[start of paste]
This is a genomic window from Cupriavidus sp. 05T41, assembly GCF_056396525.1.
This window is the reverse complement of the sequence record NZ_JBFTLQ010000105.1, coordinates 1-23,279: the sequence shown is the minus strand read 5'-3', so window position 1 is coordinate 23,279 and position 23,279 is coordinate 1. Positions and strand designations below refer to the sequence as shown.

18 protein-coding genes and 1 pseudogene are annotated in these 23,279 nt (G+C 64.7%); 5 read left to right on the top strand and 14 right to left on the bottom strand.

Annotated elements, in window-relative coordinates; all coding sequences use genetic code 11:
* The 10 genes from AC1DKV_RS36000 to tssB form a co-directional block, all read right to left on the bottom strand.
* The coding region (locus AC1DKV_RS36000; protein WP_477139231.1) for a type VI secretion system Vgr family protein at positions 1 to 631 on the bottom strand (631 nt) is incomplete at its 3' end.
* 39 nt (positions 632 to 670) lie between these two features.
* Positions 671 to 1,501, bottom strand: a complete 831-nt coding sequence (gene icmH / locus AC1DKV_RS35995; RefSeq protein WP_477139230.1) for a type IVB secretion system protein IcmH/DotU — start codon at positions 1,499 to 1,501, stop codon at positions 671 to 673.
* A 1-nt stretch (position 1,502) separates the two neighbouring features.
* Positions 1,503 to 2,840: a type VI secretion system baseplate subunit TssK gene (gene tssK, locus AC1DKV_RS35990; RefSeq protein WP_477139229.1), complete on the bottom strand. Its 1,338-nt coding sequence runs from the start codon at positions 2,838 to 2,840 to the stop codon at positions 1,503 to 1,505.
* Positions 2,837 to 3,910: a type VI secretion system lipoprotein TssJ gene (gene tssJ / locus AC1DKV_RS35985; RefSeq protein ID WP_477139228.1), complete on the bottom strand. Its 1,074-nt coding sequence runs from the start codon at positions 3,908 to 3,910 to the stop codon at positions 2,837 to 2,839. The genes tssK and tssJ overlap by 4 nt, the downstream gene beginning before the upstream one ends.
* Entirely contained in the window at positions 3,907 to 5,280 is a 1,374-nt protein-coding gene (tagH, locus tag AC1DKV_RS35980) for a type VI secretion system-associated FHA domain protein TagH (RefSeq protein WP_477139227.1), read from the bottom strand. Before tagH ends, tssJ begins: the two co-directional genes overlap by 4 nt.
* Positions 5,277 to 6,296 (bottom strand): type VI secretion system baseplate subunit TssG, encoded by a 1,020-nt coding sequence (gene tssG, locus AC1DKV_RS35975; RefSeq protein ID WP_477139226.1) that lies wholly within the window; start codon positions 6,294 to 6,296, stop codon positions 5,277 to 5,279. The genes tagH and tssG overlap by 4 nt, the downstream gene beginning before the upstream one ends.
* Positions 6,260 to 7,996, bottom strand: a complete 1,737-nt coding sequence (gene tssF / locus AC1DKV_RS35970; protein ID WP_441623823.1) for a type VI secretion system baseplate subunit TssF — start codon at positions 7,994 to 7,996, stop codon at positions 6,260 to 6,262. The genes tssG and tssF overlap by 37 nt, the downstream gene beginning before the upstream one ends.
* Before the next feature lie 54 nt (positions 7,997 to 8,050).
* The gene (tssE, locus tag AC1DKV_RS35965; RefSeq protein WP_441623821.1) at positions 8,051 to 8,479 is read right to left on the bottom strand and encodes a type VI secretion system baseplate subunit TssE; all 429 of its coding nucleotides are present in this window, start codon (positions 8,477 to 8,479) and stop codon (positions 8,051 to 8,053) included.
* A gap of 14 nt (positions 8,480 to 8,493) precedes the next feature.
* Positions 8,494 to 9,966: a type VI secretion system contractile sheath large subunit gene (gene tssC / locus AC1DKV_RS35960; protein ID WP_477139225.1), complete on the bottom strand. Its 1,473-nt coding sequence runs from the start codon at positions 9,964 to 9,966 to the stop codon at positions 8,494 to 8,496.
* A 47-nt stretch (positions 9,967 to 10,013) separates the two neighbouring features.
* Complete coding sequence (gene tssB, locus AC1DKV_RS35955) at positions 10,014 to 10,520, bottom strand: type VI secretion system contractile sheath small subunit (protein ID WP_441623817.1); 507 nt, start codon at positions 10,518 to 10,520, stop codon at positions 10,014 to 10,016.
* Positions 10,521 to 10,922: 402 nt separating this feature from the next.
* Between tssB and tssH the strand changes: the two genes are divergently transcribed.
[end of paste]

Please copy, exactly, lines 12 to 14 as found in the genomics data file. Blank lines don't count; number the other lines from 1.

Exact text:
* Entirely contained in the window at positions 3,907 to 5,280 is a 1,374-nt protein-coding gene (tagH, locus tag AC1DKV_RS35980) for a type VI secretion system-associated FHA domain protein TagH (RefSeq protein WP_477139227.1), read from the bottom strand. Before tagH ends, tssJ begins: the two co-directional genes overlap by 4 nt.
* Positions 5,277 to 6,296 (bottom strand): type VI secretion system baseplate subunit TssG, encoded by a 1,020-nt coding sequence (gene tssG, locus AC1DKV_RS35975; RefSeq protein ID WP_477139226.1) that lies wholly within the window; start codon positions 6,294 to 6,296, stop codon positions 5,277 to 5,279. The genes tagH and tssG overlap by 4 nt, the downstream gene beginning before the upstream one ends.
* Positions 6,260 to 7,996, bottom strand: a complete 1,737-nt coding sequence (gene tssF / locus AC1DKV_RS35970; protein ID WP_441623823.1) for a type VI secretion system baseplate subunit TssF — start codon at positions 7,994 to 7,996, stop codon at positions 6,260 to 6,262. The genes tssG and tssF overlap by 37 nt, the downstream gene beginning before the upstream one ends.